David Cameron issued a stark warning yesterday that the eurozone is facing a renewed threat of collapse as he blamed economic woes on the Continent for Britain's double-dip recession.
In comments which will infuriate other European leaders ahead of elections in France and Greece next weekend, the Prime Minister said Europe was not "anywhere near half-way through" its currency crisis.
And he predicted that the euro could yet fall apart as countries such as Spain, Greece and Italy struggle to cope with the economic constraints imposed upon them.
Yesterday, thousands of people took to the streets across Spain to protest against government cuts aimed at tackling a debt crisis that has pushed the country back into recession and sent unemployment close to 25 per cent.
Next weekend, voters will go to the polls in both France and Greece in elections which are likely to boost opposition to German-backed austerity measures.
Hedge funds are already anticipating François Hollande's likely victory next Sunday will lead to a sharp deterioration in markets' opinion of France's creditworthiness and are betting against the bonds of "core" eurozone countries.
In Greece, voters look likely to punish both the country's two main political parties, with some polls predicting that smaller groups opposed to the EU-IMF economic-recovery plan could gain as much as 50 per cent of the vote.
Against this background, sources in the European Commission described Mr Cameron's remarks as "unhelpful". "We do not agree with him," they added.
An adviser to the French presidential front-runner said: "With the British economy shrinking in the last quarter, Cameron should perhaps give his attention to problems nearer to home. All European leaders, inside and outside the euro area, should be careful not to encourage market volatility by speculating about future difficulties. We have problems enough." A German government source added: "I would say we are more optimistic than he is."
In an interview with the BBC, Mr Cameron said struggling economies across the Channel, which receive 40 per cent of all UK exports, were harming Britain's prosperity. "I don't think we are anywhere near halfway through it [the crisis] because what's happening in the eurozone is a massive tension between the single currency that countries are finding very difficult to adapt to.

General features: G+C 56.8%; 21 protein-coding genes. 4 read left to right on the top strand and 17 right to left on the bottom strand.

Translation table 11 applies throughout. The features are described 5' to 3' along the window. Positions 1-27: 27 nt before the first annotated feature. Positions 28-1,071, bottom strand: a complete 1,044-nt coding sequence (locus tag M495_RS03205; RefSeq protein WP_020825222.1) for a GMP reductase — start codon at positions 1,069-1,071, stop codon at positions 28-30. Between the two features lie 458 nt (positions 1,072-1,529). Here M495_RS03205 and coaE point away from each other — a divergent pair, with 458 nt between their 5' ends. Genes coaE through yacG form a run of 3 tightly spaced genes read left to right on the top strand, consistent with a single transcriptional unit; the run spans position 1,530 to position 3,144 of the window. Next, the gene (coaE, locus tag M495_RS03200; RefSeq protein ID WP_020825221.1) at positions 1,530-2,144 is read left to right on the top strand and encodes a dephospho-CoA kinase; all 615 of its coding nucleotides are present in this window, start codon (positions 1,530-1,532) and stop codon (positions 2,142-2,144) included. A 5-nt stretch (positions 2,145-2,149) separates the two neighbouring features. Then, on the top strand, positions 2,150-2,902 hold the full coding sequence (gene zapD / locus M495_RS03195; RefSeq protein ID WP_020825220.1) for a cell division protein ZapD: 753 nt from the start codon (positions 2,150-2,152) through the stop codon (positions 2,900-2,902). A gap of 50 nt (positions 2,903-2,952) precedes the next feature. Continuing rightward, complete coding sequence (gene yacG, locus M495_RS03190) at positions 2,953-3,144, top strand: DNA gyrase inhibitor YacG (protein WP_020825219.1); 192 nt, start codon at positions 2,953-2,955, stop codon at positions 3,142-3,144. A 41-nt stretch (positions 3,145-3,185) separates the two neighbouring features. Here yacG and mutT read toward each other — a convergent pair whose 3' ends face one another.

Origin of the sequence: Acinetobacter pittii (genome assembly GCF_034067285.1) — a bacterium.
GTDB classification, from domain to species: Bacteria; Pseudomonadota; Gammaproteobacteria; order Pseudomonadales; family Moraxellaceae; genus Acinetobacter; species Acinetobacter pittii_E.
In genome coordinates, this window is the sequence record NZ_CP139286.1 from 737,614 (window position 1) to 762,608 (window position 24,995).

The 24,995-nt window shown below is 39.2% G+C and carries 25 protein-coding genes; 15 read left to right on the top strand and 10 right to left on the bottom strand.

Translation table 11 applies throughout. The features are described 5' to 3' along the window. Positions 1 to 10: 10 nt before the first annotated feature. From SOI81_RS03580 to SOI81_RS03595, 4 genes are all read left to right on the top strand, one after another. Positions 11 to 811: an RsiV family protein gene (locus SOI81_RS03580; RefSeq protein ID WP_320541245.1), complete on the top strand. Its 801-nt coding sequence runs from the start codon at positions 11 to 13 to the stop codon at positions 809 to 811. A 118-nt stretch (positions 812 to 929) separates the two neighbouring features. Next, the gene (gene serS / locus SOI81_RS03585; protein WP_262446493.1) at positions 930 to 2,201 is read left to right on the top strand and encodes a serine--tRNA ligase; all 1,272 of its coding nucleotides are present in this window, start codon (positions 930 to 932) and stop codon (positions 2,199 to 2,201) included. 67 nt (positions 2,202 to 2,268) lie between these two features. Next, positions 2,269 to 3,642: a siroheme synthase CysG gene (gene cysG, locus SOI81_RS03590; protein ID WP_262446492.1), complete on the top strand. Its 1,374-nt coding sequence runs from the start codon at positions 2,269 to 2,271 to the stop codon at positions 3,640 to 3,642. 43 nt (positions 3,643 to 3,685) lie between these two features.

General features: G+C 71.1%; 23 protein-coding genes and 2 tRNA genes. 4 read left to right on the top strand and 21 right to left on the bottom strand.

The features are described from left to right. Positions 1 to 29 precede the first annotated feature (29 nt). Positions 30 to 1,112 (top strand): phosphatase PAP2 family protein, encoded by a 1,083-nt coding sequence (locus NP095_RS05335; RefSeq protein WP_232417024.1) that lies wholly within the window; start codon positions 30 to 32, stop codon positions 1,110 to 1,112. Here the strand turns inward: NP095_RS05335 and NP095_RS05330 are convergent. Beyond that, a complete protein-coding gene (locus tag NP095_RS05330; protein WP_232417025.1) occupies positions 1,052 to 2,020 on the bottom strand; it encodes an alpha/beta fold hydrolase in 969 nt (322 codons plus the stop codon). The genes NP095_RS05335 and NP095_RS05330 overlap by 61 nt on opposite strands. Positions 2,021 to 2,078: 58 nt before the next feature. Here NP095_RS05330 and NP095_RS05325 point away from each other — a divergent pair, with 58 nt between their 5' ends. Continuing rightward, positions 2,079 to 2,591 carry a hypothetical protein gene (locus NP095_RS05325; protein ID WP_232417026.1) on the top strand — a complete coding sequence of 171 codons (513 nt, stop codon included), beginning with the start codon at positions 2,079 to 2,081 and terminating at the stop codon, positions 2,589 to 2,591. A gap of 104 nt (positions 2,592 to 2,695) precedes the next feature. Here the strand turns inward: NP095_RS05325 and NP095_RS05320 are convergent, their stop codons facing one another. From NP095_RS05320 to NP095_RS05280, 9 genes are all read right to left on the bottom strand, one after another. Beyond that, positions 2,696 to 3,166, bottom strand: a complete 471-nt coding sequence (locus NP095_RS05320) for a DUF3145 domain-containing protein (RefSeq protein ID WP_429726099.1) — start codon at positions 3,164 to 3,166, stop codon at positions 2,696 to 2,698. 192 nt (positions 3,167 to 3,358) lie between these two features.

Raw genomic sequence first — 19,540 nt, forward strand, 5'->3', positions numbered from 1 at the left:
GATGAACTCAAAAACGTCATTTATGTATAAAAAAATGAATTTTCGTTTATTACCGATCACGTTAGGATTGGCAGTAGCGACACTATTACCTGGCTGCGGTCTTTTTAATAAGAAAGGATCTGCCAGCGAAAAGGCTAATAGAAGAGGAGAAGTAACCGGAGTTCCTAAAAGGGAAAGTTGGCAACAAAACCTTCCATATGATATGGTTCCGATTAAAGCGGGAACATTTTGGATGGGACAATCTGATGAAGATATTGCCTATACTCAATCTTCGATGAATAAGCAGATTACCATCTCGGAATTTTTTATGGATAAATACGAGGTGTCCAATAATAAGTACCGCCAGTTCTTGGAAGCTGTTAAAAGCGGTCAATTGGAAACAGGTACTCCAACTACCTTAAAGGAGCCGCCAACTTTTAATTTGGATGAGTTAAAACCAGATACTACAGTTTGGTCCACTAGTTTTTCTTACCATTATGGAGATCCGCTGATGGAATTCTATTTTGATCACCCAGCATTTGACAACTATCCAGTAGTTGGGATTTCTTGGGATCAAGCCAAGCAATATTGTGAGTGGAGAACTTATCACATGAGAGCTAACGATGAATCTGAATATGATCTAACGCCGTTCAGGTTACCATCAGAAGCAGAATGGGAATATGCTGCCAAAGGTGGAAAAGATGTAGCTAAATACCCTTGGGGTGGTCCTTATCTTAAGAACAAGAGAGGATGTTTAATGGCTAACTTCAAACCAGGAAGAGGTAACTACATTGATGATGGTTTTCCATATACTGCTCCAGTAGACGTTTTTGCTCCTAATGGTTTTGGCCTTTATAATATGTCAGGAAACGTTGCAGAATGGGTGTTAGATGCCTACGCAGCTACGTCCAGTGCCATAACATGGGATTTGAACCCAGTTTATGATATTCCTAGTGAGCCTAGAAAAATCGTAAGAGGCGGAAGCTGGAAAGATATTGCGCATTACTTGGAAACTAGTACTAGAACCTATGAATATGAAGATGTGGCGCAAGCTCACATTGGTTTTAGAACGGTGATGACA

"It's going to be a very long and painful process as they work out: do they want a single currency with a single economic policy, or are they going to have something quite different?"
Asked why the US was growing after implementing a less strict austerity policy than the UK, Mr Cameron said: "They don't have the eurozone on their doorstep, and we've seen in the last couple of weeks Spain going into recession, Holland going into recession, Italy going into recession."
His remarks drew condemnation from both Labour and some senior Liberal Democrats. Lord Oakeshott of Seagrove Bay, the former Liberal Democrat Treasury spokesman in the House of Lords, suggested Mr Cameron was deliberately playing up the European crisis to distract voters from domestic problems.
"It's unstatesmanlike and so short-sighted for a British Prime Minister to rock the European boat to distract attention from his own troubles," he said. "Our EU membership is essential for British jobs and prosperity."
Ed Balls, the shadow Chancellor, said attempts to blame the eurozone for pushing Britain back into recession "just won't wash". "Britain's recovery was choked off 18 months ago – well before the recent eurozone crisis," he said.
But Mr Balls conceded that the difficulties facing the eurozone were significant. "What is now happening in the eurozone is deeply concerning. It still has no plan for the jobs and growth. And eurozone leaders have still not taken the action necessary to prevent contagion spreading."
Privately, Downing Street is concerned about Mr Hollande's campaign pledge to demand a new EU growth pact in return for France signing the German-initiated fiscal treaty.
Sources insisted his public comments were not an attempt to deflect attention from the government problems ahead of this week's local elections but an attempt to raise awareness of a problem that has not gone away even if it is not in the headlines.
"Frankly, the fundamental problems faced by the eurozone are as bad, if not worse, than they were," they said. "What the Prime Minister was trying to get across was that this has a significant impact on the British economy too."
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